Donald Wolberg - 12/7/2009
Thank you for the suggestion. I shall track down Mr. Carmichael's book.
Elliott Aron Green - 12/6/2009
on the historical Jesus, you might read Joel Carmichaels The Crucifixion of Jesus [or some such title].
Donald Wolberg - 11/30/2009
The personality and determination of Paul remains a fascinating subject, even to non-specialists and "other than believers," such as myself. The same can be said of religion in general, where the origin of belief may or may not match well with fact. Mr. Freeman's new work certainly sounds like a must read, and that is my intention.
Mr. Freeman's comments regarding the intersection of history and religion are rather interesting to me; I have just read, "The Jesus Legend; A case for the Historical Reliability of the Synoptic Jesus Tradition," by Paul Rhodes and Gregory A. Boyd, (2007), Baker Academic, very much on subject, but perhaps contrary to Mr. Freeman's methodology.
I was fortunate to acquire and am trying to get through the wonderful detail of a copy of Conybeare, Howson and Bacon (1869), "The Life and Epistles of St. Paul," in all its 917 pages of marvelous text and plates--I wonder if Mr. Freeman has seen this volume and his thought about it, if he has. I am not sure if I see Mr. Freeman's suggestion of slavery as a part of the Pauline life history, and would note that A.N. Wilson, in "Paul, the Mind of the Apostle," (1997), Norton, notes that during the time of Athenodorus, Governor of Tarsus, "Roman citizenship could be purchased for 500 drachmae..." (p.29). Wilson suggests that Paul's father or grandfather may have found prosperity as tent makers and purhased citizenship.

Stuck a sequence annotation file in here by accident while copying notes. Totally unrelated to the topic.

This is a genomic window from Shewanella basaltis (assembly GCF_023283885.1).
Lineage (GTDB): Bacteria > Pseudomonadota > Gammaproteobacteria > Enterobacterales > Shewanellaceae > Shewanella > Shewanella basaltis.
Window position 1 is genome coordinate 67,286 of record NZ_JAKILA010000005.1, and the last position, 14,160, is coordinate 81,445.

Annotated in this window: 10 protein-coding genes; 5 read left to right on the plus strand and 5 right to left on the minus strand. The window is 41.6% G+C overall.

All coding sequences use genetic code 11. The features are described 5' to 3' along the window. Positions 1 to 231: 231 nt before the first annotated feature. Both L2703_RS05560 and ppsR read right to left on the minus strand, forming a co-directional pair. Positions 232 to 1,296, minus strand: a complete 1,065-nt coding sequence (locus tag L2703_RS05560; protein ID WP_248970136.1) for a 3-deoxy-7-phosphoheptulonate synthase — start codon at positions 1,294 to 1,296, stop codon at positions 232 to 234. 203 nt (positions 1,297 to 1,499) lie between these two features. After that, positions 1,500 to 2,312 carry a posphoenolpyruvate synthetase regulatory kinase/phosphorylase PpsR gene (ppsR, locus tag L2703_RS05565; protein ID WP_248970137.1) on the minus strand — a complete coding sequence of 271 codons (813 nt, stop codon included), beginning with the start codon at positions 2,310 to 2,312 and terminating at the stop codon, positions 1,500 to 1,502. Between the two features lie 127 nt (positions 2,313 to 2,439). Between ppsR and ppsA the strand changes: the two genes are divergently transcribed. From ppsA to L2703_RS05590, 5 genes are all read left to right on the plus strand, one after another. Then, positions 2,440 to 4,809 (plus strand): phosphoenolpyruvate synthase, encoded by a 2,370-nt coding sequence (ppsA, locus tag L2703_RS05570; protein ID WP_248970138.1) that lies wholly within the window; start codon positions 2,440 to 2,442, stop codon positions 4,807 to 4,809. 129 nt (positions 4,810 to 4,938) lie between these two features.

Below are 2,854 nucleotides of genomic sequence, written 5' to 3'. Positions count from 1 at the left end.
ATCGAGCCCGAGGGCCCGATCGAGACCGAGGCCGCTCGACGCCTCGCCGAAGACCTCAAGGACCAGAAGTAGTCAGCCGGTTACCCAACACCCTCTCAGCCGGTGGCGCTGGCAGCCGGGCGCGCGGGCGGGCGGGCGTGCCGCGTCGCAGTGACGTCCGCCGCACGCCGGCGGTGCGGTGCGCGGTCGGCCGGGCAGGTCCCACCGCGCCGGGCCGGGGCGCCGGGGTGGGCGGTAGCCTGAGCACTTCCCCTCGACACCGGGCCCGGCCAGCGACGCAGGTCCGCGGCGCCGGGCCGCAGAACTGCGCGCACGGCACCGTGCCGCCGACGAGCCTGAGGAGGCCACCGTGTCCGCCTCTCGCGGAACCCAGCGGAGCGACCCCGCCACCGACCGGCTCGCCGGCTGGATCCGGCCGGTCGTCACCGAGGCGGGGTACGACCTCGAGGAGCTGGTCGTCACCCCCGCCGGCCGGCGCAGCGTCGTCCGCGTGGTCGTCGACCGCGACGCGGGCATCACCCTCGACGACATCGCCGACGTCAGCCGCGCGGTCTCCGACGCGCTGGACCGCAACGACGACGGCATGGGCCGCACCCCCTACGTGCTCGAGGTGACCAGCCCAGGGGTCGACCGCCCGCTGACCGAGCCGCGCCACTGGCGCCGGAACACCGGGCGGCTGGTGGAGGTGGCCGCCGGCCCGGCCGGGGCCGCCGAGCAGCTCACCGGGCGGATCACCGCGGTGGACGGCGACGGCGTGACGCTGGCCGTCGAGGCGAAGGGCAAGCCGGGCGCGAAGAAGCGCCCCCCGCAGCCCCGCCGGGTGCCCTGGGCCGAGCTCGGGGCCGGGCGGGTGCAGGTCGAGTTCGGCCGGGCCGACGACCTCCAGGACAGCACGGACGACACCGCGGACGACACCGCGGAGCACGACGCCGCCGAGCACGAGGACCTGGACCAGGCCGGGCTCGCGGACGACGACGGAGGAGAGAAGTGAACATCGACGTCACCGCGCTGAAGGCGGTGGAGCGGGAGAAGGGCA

Finally, Bruce Chilton, "Rabbi Paul; An Intellectual History," 2004, goes a long way, I think, to placing Paul in the context of his time. From my admittedly non-specialist and amateur perspective, I think that John Dominic Crossan has done much the same for Jesus in his, "The Historical Jesus," (1992). Harper Collins, and his different approach to origins in his "The Birth of Christianity," (1998) Harper Collins. I do look forward to reading Mr. Freeman's book.